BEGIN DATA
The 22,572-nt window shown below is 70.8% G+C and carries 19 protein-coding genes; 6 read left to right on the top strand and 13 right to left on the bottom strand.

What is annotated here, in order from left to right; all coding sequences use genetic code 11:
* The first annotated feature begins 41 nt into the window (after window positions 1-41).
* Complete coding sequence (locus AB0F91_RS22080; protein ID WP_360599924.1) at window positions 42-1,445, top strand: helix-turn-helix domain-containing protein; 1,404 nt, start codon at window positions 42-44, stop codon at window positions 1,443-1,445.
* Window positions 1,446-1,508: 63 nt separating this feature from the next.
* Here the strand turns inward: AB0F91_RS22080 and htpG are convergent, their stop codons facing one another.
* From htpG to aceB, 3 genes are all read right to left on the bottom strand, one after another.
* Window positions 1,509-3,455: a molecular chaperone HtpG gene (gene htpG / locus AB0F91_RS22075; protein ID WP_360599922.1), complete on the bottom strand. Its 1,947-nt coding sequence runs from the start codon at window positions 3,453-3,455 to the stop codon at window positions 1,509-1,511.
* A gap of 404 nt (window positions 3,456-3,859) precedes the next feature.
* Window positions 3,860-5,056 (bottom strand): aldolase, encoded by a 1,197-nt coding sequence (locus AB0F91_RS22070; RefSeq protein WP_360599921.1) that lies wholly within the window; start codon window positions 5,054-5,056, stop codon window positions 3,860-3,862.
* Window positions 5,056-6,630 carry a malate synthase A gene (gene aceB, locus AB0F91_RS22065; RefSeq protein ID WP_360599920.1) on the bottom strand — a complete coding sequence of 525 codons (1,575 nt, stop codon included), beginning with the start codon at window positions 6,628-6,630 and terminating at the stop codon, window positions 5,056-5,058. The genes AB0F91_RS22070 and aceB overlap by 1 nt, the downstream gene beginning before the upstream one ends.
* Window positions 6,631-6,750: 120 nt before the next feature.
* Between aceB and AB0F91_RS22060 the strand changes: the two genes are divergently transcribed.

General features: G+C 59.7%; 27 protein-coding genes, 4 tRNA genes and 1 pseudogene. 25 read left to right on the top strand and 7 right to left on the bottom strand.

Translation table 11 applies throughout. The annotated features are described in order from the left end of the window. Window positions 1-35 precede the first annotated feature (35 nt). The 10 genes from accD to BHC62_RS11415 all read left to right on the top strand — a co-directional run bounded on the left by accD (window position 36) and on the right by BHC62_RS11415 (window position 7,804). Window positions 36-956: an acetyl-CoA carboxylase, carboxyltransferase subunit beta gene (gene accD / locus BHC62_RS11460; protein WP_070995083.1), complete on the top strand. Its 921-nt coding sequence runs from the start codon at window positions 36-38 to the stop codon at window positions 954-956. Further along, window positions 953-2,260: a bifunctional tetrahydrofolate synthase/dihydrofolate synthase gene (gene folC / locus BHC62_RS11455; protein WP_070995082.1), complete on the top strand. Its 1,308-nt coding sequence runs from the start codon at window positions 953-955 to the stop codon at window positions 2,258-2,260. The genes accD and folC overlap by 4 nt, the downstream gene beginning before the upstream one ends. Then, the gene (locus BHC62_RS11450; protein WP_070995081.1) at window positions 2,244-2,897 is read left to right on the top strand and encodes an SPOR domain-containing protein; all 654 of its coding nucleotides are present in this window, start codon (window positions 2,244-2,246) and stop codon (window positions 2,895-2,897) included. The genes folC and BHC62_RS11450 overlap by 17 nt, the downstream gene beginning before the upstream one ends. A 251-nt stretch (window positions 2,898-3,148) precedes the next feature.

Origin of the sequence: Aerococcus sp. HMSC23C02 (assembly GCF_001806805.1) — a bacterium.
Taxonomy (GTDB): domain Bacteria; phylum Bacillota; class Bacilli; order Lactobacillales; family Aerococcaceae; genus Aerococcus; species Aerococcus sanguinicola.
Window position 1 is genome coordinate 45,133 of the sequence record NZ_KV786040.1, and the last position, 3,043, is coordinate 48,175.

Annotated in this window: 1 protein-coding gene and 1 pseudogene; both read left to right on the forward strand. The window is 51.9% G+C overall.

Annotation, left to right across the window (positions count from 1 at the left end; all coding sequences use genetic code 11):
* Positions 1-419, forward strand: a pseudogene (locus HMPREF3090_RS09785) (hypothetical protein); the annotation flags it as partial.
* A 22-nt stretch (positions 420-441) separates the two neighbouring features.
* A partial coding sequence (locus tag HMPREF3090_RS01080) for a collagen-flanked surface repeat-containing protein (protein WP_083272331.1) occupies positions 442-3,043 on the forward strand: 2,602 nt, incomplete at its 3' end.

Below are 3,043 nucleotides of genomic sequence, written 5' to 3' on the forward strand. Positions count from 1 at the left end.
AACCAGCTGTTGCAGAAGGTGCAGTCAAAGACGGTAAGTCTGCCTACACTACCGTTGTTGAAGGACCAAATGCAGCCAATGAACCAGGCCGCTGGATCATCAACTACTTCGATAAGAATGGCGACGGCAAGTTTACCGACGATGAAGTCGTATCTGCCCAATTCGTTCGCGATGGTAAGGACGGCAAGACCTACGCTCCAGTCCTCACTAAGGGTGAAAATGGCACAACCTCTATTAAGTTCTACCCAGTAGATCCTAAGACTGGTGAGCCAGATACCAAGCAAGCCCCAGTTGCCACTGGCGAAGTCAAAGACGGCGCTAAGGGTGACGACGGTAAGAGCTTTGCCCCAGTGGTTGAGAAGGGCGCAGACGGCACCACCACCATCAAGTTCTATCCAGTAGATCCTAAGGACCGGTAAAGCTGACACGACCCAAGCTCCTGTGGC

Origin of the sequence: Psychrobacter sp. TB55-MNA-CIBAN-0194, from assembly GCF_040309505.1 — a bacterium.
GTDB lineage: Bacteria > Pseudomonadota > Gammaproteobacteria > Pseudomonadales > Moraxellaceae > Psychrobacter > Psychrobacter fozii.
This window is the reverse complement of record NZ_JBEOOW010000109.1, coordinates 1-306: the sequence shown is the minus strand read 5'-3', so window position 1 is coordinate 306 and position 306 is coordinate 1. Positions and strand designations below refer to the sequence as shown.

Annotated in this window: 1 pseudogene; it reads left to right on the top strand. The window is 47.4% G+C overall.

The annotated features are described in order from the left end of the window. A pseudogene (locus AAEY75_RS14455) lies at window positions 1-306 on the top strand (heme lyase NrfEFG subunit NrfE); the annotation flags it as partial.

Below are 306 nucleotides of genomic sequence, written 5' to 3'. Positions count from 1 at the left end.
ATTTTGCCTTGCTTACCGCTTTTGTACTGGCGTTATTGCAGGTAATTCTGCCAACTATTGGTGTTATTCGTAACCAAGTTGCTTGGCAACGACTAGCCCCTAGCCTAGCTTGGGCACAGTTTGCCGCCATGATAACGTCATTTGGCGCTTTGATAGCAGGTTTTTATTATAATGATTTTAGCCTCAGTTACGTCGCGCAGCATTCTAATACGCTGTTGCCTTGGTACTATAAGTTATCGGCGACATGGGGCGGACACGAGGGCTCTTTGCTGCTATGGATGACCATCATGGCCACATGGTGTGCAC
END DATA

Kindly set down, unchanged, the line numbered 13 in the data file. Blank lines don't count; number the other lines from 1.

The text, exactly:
* Between aceB and AB0F91_RS22060 the strand changes: the two genes are divergently transcribed.